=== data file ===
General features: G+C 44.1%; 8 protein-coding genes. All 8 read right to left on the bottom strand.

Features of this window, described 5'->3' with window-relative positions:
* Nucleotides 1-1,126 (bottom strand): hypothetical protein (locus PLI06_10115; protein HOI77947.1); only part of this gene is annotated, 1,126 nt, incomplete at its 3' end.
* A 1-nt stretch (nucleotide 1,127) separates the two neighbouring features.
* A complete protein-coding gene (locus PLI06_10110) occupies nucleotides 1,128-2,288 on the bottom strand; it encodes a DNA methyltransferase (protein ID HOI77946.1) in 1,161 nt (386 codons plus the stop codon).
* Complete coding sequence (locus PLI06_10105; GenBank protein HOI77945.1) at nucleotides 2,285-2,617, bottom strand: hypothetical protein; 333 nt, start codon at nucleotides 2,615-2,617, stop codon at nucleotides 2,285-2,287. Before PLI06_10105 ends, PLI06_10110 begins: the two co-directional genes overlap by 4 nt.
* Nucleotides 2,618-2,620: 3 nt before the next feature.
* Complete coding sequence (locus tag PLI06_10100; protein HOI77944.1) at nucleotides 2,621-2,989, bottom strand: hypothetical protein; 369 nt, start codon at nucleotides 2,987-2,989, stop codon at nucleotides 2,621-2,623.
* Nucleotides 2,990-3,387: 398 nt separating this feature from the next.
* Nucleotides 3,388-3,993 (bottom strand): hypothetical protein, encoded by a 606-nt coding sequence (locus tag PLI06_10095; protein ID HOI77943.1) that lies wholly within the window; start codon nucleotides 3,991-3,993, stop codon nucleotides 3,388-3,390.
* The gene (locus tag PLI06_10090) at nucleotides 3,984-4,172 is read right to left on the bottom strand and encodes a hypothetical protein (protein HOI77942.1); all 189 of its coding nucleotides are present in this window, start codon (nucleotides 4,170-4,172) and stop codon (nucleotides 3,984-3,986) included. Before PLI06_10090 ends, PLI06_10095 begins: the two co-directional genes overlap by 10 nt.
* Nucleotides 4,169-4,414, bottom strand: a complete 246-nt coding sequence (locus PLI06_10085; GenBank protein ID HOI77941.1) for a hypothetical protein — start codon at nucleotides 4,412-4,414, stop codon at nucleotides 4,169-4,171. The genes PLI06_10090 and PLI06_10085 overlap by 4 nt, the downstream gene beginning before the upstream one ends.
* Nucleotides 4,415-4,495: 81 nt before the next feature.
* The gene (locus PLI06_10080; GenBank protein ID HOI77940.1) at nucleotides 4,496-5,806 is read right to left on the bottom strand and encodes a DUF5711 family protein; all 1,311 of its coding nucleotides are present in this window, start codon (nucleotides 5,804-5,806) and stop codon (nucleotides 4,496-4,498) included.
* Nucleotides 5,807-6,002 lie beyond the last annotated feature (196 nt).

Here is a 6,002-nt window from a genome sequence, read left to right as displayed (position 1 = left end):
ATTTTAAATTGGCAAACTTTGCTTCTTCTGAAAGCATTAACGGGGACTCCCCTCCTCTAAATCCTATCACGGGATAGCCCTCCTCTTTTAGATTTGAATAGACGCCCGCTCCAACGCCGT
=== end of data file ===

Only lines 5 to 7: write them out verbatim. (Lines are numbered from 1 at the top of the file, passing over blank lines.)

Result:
* A complete protein-coding gene (locus PLI06_10110) occupies nucleotides 1,128-2,288 on the bottom strand; it encodes a DNA methyltransferase (protein ID HOI77946.1) in 1,161 nt (386 codons plus the stop codon).
* Complete coding sequence (locus PLI06_10105; GenBank protein HOI77945.1) at nucleotides 2,285-2,617, bottom strand: hypothetical protein; 333 nt, start codon at nucleotides 2,615-2,617, stop codon at nucleotides 2,285-2,287. Before PLI06_10105 ends, PLI06_10110 begins: the two co-directional genes overlap by 4 nt.
* Nucleotides 2,618-2,620: 3 nt before the next feature.